A strong storm system moving through Kentucky Thursday, March 2, 2023, and Friday, March 3, 2023, is producing severe thunderstorms, with damaging winds. Tornados are also possible on March 3, 2023. The timeline of severe weather will primarily be early Friday morning on March 3, 2023.
Additional information can be found through the National Weather Service at www.weather.gov, (upper left of page to see your area forecast by zip code), The Weather Channel at www.weather.com, or AccuWeather at www.accuweather.com.
A strong arctic high-pressure system is expected to bring freezing conditions across the country. The cold air will allow for a winter storm to develop, bringing significant impacts to the central and eastern US states, which could affect travel. Power outages are also a concern, as winds could gust as high as 60 mph in some regions.
** If you are a patient, and believe this event will negatively impact access to care, please contact your local dialysis facility to understand treatment availability.**
Winter Weather/Extreme Cold Resources
- Snowstorm Health – Tips for People on Dialysis: Handout
- Ready.gov Disasters and Emergencies: Snowstorms
- CDC – Be Prepared to Stay Safe and Healthy in Winter: English|Spanish
- CDC – Extreme Cold: A Prevention Guide to Promote Your Personal Health and Safety: Website
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Kentucky Flash Flooding Threat: Thursday, July 28, 2022 – Saturday, July 30, 2022
Destructive and potentially deadly flooding is ongoing in Kentucky and other parts of Appalachia after several inches of rain fell over the area in a short period of time. Heavy rain poured down across eastern Kentucky late Wednesday into Thursday morning, prompting a flash flood emergency and stranding hundreds. People and homes have washed away and roads are completely destroyed in some areas, with downed trees and mudslides hampering first responders. Multiple water rescues are underway across the region.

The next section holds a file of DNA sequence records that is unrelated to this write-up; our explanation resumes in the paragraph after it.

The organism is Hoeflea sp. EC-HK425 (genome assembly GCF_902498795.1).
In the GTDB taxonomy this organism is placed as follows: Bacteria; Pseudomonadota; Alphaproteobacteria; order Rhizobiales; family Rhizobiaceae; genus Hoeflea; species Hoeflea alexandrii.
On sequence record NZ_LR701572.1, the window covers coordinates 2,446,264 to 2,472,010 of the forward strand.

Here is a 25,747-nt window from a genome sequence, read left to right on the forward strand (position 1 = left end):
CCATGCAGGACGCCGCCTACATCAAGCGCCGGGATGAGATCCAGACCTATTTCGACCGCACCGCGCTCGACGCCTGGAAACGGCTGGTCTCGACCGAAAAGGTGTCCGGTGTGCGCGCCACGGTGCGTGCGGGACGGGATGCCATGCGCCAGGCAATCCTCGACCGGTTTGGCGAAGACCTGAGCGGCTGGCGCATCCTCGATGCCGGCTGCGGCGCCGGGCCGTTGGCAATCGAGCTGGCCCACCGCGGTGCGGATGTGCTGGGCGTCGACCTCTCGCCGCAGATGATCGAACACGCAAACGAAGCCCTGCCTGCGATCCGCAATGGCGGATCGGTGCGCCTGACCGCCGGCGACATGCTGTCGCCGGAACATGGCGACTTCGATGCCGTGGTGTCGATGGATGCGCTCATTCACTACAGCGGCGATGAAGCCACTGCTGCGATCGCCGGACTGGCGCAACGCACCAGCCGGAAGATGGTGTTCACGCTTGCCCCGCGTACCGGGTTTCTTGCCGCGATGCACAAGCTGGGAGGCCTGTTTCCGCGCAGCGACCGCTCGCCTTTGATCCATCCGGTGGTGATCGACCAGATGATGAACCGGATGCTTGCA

Flood Safety Tips and Resources
Steps to Keep Yourself Safe After Flooding
- Watch your step. Floodwaters often hide sharp and dangerous debris, like broken glass and metal. Floodwater can also be contaminated with oil, gasoline or sewage.
- Wear the appropriate protective clothing and gear such as boots, gloves and safety glasses when moving debris.
- Stay away from electrical utility equipment after a storm, or if it is wet, to prevent being electrocuted. Report any utility issues to your local utility company.
- Flooded homes are hazards. Get a professional to check for loose wires, mold and hidden damage before re-entering.
- Use generators or other gas-powered machinery only outdoors and away from windows.
- Never drive into a road covered with flowing water. One foot of flowing water can sweep a car off the road; 2 feet will carry away an SUV or pickup. Even 6 inches of water can knock you off your feet. Never walk or drive through swift water. Turn Around, Don’t Drown!
- Respect barricades and posted signage. If you encounter a flooded road, turn around. You’re not only putting your own life at risk, but also the lives of first responders.
- If you encounter a dark traffic signal, treat it as a four-way stop.
Preparedness Resources for Dialysis Patients